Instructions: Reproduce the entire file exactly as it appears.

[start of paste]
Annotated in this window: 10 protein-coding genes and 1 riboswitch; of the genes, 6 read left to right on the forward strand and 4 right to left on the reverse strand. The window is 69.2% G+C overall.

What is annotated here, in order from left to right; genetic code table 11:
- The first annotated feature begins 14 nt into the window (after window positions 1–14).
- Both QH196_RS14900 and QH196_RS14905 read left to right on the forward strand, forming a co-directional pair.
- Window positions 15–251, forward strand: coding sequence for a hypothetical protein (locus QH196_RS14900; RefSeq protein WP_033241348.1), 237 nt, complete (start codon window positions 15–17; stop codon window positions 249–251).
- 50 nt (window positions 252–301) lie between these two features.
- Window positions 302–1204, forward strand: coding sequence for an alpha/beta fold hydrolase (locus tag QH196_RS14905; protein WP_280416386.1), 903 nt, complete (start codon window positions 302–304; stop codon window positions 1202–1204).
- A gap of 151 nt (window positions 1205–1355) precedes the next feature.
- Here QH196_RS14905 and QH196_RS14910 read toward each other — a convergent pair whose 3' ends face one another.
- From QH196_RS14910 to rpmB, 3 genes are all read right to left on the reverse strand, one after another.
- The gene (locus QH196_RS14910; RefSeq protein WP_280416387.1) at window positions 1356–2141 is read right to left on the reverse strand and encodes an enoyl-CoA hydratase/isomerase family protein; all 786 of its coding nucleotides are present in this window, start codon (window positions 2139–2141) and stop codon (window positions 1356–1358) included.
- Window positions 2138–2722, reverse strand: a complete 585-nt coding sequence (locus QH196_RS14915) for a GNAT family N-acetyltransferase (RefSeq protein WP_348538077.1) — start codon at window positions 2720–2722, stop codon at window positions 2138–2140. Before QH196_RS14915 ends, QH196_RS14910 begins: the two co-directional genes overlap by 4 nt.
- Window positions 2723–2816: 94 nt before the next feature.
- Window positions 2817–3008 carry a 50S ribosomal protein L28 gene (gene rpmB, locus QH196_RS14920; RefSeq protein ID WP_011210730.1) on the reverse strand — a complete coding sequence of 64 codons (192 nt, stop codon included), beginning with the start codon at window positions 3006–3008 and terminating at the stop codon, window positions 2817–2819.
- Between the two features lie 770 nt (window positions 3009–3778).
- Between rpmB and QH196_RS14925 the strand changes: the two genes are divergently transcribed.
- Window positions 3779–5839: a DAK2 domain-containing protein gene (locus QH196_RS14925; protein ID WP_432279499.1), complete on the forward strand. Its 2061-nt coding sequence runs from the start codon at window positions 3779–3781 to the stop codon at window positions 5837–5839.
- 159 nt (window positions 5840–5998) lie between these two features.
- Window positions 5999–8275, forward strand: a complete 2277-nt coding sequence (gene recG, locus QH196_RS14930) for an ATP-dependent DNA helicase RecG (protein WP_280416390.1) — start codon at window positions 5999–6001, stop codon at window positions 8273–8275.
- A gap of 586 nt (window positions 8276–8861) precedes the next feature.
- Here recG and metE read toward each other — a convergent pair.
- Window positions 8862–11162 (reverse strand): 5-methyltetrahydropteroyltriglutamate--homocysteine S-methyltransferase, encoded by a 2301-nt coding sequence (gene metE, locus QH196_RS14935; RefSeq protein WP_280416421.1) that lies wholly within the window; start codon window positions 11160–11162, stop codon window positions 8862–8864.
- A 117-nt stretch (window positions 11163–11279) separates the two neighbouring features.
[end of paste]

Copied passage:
Annotated in this window: 10 protein-coding genes and 1 riboswitch; of the genes, 6 read left to right on the forward strand and 4 right to left on the reverse strand. The window is 69.2% G+C overall.

What is annotated here, in order from left to right; genetic code table 11:
- The first annotated feature begins 14 nt into the window (after window positions 1–14).
- Both QH196_RS14900 and QH196_RS14905 read left to right on the forward strand, forming a co-directional pair.
- Window positions 15–251, forward strand: coding sequence for a hypothetical protein (locus QH196_RS14900; RefSeq protein WP_033241348.1), 237 nt, complete (start codon window positions 15–17; stop codon window positions 249–251).
- 50 nt (window positions 252–301) lie between these two features.
- Window positions 302–1204, forward strand: coding sequence for an alpha/beta fold hydrolase (locus tag QH196_RS14905; protein WP_280416386.1), 903 nt, complete (start codon window positions 302–304; stop codon window positions 1202–1204).
- A gap of 151 nt (window positions 1205–1355) precedes the next feature.
- Here QH196_RS14905 and QH196_RS14910 read toward each other — a convergent pair whose 3' ends face one another.
- From QH196_RS14910 to rpmB, 3 genes are all read right to left on the reverse strand, one after another.
- The gene (locus QH196_RS14910; RefSeq protein WP_280416387.1) at window positions 1356–2141 is read right to left on the reverse strand and encodes an enoyl-CoA hydratase/isomerase family protein; all 786 of its coding nucleotides are present in this window, start codon (window positions 2139–2141) and stop codon (window positions 1356–1358) included.
- Window positions 2138–2722, reverse strand: a complete 585-nt coding sequence (locus QH196_RS14915) for a GNAT family N-acetyltransferase (RefSeq protein WP_348538077.1) — start codon at window positions 2720–2722, stop codon at window positions 2138–2140. Before QH196_RS14915 ends, QH196_RS14910 begins: the two co-directional genes overlap by 4 nt.
- Window positions 2723–2816: 94 nt before the next feature.
- Window positions 2817–3008 carry a 50S ribosomal protein L28 gene (gene rpmB, locus QH196_RS14920; RefSeq protein ID WP_011210730.1) on the reverse strand — a complete coding sequence of 64 codons (192 nt, stop codon included), beginning with the start codon at window positions 3006–3008 and terminating at the stop codon, window positions 2817–2819.
- Between the two features lie 770 nt (window positions 3009–3778).
- Between rpmB and QH196_RS14925 the strand changes: the two genes are divergently transcribed.
- Window positions 3779–5839: a DAK2 domain-containing protein gene (locus QH196_RS14925; protein ID WP_432279499.1), complete on the forward strand. Its 2061-nt coding sequence runs from the start codon at window positions 3779–3781 to the stop codon at window positions 5837–5839.
- 159 nt (window positions 5840–5998) lie between these two features.
- Window positions 5999–8275, forward strand: a complete 2277-nt coding sequence (gene recG, locus QH196_RS14930) for an ATP-dependent DNA helicase RecG (protein WP_280416390.1) — start codon at window positions 5999–6001, stop codon at window positions 8273–8275.
- A gap of 586 nt (window positions 8276–8861) precedes the next feature.
- Here recG and metE read toward each other — a convergent pair.
- Window positions 8862–11162 (reverse strand): 5-methyltetrahydropteroyltriglutamate--homocysteine S-methyltransferase, encoded by a 2301-nt coding sequence (gene metE, locus QH196_RS14935; RefSeq protein WP_280416421.1) that lies wholly within the window; start codon window positions 11160–11162, stop codon window positions 8862–8864.
- A 117-nt stretch (window positions 11163–11279) separates the two neighbouring features.